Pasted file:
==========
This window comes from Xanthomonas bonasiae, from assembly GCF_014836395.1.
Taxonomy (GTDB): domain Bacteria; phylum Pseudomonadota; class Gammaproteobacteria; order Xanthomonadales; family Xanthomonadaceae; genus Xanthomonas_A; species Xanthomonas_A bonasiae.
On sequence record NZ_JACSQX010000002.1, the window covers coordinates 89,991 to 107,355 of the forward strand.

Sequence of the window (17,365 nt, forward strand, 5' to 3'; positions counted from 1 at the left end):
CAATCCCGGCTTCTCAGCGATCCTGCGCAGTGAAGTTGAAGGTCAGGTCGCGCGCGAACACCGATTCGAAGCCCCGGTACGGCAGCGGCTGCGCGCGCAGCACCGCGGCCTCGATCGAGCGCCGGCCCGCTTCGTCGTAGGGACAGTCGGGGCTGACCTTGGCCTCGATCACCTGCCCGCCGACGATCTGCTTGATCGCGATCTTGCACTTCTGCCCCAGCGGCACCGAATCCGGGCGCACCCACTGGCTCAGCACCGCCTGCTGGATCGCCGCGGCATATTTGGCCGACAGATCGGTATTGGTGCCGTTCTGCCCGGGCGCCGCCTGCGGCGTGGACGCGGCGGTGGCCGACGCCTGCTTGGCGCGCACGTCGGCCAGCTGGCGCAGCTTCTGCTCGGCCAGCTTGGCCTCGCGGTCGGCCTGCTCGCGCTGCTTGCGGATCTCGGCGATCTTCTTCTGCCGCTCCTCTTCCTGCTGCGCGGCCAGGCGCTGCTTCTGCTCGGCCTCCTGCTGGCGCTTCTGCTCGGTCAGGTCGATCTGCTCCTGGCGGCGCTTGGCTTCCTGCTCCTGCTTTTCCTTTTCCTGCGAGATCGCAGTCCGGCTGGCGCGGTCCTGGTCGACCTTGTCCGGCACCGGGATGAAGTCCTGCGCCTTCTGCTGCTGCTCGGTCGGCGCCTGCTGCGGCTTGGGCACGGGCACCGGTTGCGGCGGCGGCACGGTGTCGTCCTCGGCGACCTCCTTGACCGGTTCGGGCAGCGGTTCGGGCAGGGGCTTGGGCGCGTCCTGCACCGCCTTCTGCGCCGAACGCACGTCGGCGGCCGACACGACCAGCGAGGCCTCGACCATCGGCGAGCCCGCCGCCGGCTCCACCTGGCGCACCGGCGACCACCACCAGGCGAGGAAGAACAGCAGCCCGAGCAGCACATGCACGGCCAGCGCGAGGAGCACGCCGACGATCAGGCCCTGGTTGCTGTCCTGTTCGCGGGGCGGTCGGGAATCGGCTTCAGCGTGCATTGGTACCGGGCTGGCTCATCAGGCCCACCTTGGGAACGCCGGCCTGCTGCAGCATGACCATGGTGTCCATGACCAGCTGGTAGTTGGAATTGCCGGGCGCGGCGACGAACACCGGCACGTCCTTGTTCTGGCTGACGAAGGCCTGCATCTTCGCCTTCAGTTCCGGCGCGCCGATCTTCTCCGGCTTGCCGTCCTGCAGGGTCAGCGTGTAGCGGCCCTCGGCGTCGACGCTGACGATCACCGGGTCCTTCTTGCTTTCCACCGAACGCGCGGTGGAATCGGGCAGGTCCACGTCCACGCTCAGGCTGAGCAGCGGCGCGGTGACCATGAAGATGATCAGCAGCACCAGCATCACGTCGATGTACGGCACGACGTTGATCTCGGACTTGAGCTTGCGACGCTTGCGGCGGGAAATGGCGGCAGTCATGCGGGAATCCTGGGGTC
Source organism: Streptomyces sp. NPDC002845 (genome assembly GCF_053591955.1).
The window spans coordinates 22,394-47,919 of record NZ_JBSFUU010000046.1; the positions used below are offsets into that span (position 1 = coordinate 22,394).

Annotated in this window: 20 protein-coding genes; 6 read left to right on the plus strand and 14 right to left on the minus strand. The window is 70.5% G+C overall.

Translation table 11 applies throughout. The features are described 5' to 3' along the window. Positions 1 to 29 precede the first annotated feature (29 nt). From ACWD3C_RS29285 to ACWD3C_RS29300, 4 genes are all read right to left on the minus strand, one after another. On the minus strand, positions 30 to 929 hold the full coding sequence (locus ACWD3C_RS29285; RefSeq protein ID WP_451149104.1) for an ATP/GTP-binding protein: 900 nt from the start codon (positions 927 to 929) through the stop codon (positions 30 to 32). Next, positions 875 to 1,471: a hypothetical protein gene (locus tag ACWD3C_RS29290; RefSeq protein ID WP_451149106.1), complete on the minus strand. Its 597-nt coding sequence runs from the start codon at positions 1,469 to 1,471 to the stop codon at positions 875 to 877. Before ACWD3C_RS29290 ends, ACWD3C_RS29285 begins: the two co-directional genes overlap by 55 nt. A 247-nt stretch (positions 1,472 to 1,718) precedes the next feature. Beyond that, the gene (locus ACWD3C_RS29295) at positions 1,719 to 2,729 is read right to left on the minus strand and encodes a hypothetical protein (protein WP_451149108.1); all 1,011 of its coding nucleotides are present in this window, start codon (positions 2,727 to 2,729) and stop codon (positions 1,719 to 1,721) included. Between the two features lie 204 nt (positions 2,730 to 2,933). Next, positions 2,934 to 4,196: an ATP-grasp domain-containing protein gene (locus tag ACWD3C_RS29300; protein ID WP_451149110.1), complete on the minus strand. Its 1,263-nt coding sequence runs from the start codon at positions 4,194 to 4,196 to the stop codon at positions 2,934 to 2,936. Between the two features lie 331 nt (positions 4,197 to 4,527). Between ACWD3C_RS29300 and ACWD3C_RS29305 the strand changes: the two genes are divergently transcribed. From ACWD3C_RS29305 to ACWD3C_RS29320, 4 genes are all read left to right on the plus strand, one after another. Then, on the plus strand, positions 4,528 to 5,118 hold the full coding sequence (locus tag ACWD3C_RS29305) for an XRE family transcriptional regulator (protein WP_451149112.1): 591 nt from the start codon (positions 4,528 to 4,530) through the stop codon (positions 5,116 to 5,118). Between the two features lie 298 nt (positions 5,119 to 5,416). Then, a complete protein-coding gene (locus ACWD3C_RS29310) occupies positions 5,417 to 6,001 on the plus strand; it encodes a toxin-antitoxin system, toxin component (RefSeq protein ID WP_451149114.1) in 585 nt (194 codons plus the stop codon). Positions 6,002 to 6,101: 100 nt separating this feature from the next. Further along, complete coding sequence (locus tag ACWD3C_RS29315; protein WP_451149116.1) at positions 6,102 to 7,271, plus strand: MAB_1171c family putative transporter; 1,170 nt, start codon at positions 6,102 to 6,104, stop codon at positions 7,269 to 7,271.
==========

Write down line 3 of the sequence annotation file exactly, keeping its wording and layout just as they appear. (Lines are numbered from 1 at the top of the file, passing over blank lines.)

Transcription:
On sequence record NZ_JACSQX010000002.1, the window covers coordinates 89,991 to 107,355 of the forward strand.